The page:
Israeli strikes flatten large Gaza buildings
KARIN LAUB AND PETER ENAV
Israeli airstrikes levelled a seven-floor office building and severely damaged a two-story shopping centre early Sunday, signalling a new escalation in seven weeks of Israel-Hamas fighting.
The strikes in the southern town of Rafah came just hours after Israel bombed an apartment tower in Gaza City, collapsing the 12-story building with 44 apartments.
The targeting of large buildings appears to be part of a new military tactic by Israel.
Over the weekend, the army began warning Gaza residents in automated phone calls that it will target buildings harbouring ‘‘terrorist infrastructure’’ and that they should stay away from those areas.
In the 12-story apartment tower, the target was a fourth-floor apartment where Hamas ran an operations centre, according to Israeli media.
In the past, Israel has carried out pinpoint strikes, targeting apartments in high-rises with missiles, while leaving the buildings standing. However, this time a decision was made to bring down the entire tower, according to Channel 10, an Israeli TV station.
The military declined immediate comment when asked why it collapsed the entire building instead of striking a specific apartment.
Meanwhile, Gaza militants continued to fire rockets and mortar shells at Israel, including at least 10 on Sunday, the military said.
Elsewhere, five more rockets were fired from Syria and fell in open areas in northern Israel. It was not immediately clear whether they were fired by pro-government forces or rebel groups.
Israeli aircraft fired two missiles at a 12-story apartment tower in downtown Gaza City on Saturday (local time), collapsing the building, sending a huge fireball into the sky and wounding at least 22 people, including 11 children, witnesses and Palestinian officials said.
Israel has launched some 5000 airstrikes against Gaza in nearly seven weeks of fighting with Hamas, but Saturday's strike marked the first time an entire high-rise was toppled. The explosion shook nearby buildings.
The Israeli military said the airstrike targeted a Hamas operations room in the building, but did not explain why the entire tower with 48 apartments was levelled.
Gaza police say Israeli aircraft fired a warning missile at the roof of the tower at dusk, followed five minutes later by two missiles with explosives.
Ayman Sahabani, the head of the emergency room at Gaza City's Shifa Hospital, said at least 22 people were wounded, including 11 children and five women.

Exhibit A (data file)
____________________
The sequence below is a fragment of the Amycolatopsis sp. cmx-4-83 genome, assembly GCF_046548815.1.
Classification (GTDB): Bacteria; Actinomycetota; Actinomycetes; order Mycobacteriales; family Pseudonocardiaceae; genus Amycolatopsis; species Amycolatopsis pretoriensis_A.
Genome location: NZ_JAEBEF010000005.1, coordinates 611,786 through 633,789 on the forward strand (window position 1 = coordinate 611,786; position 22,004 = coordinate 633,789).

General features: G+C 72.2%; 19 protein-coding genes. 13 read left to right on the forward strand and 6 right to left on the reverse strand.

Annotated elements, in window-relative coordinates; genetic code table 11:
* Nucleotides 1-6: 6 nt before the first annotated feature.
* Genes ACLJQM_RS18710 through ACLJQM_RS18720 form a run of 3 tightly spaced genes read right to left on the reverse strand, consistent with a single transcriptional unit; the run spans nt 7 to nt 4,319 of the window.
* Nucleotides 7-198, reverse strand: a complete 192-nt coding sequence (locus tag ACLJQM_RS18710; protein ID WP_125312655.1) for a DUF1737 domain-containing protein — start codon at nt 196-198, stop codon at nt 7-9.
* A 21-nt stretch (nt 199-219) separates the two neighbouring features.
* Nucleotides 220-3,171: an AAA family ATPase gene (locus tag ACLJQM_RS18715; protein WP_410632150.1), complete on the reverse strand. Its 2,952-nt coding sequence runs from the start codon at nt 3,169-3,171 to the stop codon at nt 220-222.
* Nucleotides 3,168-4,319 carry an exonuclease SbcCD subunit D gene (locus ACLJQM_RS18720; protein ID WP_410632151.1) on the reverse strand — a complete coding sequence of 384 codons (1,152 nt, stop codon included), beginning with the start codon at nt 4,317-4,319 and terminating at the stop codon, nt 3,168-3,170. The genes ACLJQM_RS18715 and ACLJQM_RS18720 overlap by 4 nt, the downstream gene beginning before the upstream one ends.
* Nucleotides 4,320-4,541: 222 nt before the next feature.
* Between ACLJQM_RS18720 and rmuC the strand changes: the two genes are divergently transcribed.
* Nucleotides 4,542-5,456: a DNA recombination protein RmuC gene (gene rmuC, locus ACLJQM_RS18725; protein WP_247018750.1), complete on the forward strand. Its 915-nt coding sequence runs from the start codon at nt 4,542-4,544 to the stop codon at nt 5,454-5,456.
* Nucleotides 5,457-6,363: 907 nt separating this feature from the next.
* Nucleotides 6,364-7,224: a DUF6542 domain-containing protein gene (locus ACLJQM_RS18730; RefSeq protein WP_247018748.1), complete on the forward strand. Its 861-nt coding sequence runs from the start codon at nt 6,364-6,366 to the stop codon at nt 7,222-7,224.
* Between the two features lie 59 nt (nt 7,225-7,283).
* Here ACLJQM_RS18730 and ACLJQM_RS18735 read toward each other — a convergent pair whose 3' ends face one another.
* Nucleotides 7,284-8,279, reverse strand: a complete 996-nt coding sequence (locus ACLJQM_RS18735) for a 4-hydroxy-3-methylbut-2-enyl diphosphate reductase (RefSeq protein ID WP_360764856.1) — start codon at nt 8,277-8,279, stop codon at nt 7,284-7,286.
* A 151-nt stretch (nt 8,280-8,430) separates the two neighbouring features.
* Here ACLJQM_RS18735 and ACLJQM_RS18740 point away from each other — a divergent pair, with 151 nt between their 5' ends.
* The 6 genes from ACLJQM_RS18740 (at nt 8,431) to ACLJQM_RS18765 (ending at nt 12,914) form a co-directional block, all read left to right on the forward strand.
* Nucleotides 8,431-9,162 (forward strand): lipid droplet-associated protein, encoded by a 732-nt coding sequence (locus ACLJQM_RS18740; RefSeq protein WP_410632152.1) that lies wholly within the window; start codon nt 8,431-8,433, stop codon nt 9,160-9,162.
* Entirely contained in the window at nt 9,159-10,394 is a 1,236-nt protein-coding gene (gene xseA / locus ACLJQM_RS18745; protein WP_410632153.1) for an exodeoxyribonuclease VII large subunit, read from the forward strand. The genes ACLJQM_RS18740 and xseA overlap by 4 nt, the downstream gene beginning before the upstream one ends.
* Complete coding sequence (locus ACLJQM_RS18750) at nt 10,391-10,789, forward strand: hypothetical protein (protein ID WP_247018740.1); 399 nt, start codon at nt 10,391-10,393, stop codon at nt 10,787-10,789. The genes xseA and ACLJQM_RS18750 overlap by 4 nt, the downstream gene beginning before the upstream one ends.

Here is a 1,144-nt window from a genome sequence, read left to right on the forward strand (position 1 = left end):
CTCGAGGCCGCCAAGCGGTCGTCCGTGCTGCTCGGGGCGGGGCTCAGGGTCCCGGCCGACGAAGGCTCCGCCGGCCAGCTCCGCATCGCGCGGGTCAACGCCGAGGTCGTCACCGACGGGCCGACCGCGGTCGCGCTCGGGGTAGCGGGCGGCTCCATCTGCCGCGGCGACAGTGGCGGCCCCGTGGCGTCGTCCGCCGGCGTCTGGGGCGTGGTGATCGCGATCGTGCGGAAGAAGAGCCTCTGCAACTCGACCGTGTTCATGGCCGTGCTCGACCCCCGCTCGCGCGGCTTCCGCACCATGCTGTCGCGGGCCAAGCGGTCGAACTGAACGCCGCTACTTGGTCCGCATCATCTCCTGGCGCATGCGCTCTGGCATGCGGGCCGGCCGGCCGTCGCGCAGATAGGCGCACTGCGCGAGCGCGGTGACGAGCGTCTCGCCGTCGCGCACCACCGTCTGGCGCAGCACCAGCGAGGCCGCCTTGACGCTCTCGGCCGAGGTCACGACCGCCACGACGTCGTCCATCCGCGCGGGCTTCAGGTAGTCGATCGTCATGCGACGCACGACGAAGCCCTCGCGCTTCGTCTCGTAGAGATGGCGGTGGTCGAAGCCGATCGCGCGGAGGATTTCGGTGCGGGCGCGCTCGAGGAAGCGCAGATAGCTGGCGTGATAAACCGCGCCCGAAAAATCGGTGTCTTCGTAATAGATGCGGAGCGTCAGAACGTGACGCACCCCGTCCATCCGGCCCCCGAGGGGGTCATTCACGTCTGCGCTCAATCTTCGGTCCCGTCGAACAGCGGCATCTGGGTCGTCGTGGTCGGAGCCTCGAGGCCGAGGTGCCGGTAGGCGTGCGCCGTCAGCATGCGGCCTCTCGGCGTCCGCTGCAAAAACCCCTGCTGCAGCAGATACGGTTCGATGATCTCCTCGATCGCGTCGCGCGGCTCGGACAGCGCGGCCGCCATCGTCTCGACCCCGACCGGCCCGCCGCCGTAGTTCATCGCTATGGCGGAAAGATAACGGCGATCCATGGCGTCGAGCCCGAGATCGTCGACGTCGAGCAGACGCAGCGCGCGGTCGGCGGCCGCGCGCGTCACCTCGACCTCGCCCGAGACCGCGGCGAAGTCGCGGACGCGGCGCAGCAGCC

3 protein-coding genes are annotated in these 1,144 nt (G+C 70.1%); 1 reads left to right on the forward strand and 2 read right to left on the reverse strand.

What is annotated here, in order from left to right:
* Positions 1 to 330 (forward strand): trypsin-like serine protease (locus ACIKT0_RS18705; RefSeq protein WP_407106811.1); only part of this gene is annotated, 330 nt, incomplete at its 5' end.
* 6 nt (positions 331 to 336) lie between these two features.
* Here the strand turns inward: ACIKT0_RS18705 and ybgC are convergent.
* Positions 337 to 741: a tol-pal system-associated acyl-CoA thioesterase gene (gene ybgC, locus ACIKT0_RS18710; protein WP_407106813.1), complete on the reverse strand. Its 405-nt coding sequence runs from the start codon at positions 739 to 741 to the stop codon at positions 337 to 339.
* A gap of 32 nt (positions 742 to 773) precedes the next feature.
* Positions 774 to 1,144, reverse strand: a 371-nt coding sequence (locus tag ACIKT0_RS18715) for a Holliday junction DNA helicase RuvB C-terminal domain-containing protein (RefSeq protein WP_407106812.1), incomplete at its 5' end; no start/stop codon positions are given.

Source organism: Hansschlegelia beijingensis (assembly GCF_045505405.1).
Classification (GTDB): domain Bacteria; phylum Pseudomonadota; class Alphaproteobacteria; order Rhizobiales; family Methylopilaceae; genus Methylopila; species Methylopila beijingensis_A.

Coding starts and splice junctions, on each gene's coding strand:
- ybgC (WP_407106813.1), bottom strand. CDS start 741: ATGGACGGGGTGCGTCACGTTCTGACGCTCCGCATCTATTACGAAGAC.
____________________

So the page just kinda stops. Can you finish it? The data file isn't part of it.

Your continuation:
The leveling of the tower was a further sign of escalation following a breakdown of Egyptian-brokered cease-fire talks and the collapse of a temporary truce earlier this week.
The military said Gaza militants fired at least 93 rockets and mortar shells at Israel on Saturday. The barrage came a day after a mortar shell from Gaza hit a farming village in southern Israel on Friday, killing a four-year-old boy.
Israeli media said large numbers of residents of southern Israeli communities near the Gaza border were leaving their homes and heading for safer areas following the death of the boy in Kibbutz Nahal Oz.
"I say whoever can leave, whose presence is not crucial should leave," said Minister of Public Security Yitzhak Ahronovich during a visit to the south on Saturday.
Defense Minister Moshe Yaalon called on southern residents to be ready for a prolonged campaign against Hamas militants.
"In the end we will win," he said Saturday. "This is a test of staying power and strength."
Meanwhile, the Egyptian Foreign Ministry urged Israel and Hamas to resume indirect talks and agree to an open-ended cease-fire.
The appeal came Saturday after Western-backed Palestinian President Mahmoud Abbas met with Egyptian President Abdel-Fattah el-Sissi in Cairo. Egyptian officials did not say how they expected renewed talks to produce a different outcome after repeated failures.
Israeli government spokesman Mark Regev had no immediate comment regarding the renewed call for a cease-fire. Sami Abu Zuhri, a spokesman for Gaza's ruling Hamas, said the group would consider the Egyptian appeal, but there was no sign it would budge from longstanding demands.
Also Saturday, senior Hamas officials said the group has signed a pledge to back any Palestinian bid to join the International Criminal Court.
Such written consent increases already strong domestic pressure on Abbas to take such a step. Palestinian acceptance of the court's jurisdiction could expose Israel - as well as Hamas - to war crimes investigations.
The Egyptian-brokered talks and a temporary cease-fire collapsed earlier this week, and fighting has persisted since then.
More than 2100 Palestinians, including close to 500 children, have been killed since the Gaza war began on July 8, according to Palestinian officials and UN figures. Israel lost 64 soldiers and four civilians. The UN says three-fourths of those killed in Gaza have been civilians.
Israeli Prime Minister Benjamin Netanyahu blamed Hamas for the collapse of the most recent cease-fire. In a phone conversation with UN Secretary General Ban Ki Moon, Netanyahu alleged that Hamas has violated 11 cease-fires since the war started, Netanyahu's office said.